Monk fruit works well as a sugar substitute in baked goods and coffee drinks. NOW Foods Organic Monk Fruit Liquid Sweetener is perfect for use in beverages like coffee.
Allulose is a type of sugar that’s naturally found in certain foods, like figs. It’s less sweet compared to other natural sugar alternatives, providing about 70% of the sweetness of table sugar. It’s very low in calories, containing just 0.2 calories per gram. For reference, table sugar contains 4 calories per gram.
According to one study, compared to table sugar, allulose can help reduce post-meal blood sugar and insulin levels in people without diabetes. Another small study showed that allulose may help improve post-meal blood sugar in people with type 2 diabetes, but research is limited.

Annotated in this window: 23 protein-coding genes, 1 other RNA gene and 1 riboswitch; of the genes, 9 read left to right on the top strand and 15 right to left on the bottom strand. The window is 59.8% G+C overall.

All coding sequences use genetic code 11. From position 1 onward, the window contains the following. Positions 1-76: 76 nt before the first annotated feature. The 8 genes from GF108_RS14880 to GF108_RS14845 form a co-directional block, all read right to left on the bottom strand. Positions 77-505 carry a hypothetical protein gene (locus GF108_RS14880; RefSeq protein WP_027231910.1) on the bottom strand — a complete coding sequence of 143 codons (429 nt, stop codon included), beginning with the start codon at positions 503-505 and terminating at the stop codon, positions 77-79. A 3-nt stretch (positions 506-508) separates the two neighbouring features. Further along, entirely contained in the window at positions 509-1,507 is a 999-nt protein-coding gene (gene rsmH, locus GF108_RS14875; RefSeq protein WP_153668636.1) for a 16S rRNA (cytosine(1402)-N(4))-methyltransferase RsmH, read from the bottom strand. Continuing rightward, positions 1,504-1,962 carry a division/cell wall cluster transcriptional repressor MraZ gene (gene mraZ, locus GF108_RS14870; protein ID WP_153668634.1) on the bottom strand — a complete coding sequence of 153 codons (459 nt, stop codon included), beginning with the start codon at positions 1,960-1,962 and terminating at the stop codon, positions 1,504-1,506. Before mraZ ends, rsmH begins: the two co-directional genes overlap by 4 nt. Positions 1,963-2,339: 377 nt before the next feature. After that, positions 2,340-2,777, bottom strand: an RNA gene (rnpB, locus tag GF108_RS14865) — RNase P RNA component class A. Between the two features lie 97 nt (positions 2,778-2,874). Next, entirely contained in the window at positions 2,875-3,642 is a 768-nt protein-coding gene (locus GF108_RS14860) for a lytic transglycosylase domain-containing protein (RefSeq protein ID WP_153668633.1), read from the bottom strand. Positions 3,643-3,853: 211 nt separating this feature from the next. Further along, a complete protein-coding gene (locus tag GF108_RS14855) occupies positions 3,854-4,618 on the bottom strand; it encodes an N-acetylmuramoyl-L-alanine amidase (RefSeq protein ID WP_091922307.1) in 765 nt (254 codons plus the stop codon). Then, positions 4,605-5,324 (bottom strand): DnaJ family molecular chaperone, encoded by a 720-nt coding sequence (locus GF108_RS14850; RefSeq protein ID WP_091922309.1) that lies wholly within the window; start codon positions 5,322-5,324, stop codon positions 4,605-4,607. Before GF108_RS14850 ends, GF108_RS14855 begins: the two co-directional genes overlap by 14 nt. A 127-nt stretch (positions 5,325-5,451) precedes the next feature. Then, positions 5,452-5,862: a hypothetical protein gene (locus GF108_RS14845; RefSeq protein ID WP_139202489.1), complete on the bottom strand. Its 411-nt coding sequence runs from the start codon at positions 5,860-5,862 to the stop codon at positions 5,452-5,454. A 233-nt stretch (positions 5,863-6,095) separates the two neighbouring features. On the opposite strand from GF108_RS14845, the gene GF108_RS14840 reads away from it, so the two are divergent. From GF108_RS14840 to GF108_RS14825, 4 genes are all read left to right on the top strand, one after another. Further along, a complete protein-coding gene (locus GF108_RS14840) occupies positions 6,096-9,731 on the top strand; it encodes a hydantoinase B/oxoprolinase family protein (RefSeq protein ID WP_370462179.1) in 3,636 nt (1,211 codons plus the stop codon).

Allulose is FDA-approved and can be used in place of sugar in baked goods, drinks, and more. Wholesome Sweeteners Allulose Zero Calorie Granulated Sweetener is a good choice for baking.
Extracts from the leaves of the Stevia rebaudiana plant can also be used as a zero-calorie sugar alternative. It’s 200 to 400 times sweeter than table sugar.
Steviol glycosides, which are natural compounds found in stevia plant leaves, are FDA-approved and considered safe. Keep in mind that some research suggests stevia may negatively impact gut bacteria, so it’s best to consider limiting your intake, as you should all sugar substitutes.
Sugar alcohols or polyols are types of carbs that are found in foods like fruits and vegetables. Your body isn’t able to completely absorb sugar alcohols, so they’re fermented by bacteria in your large intestine.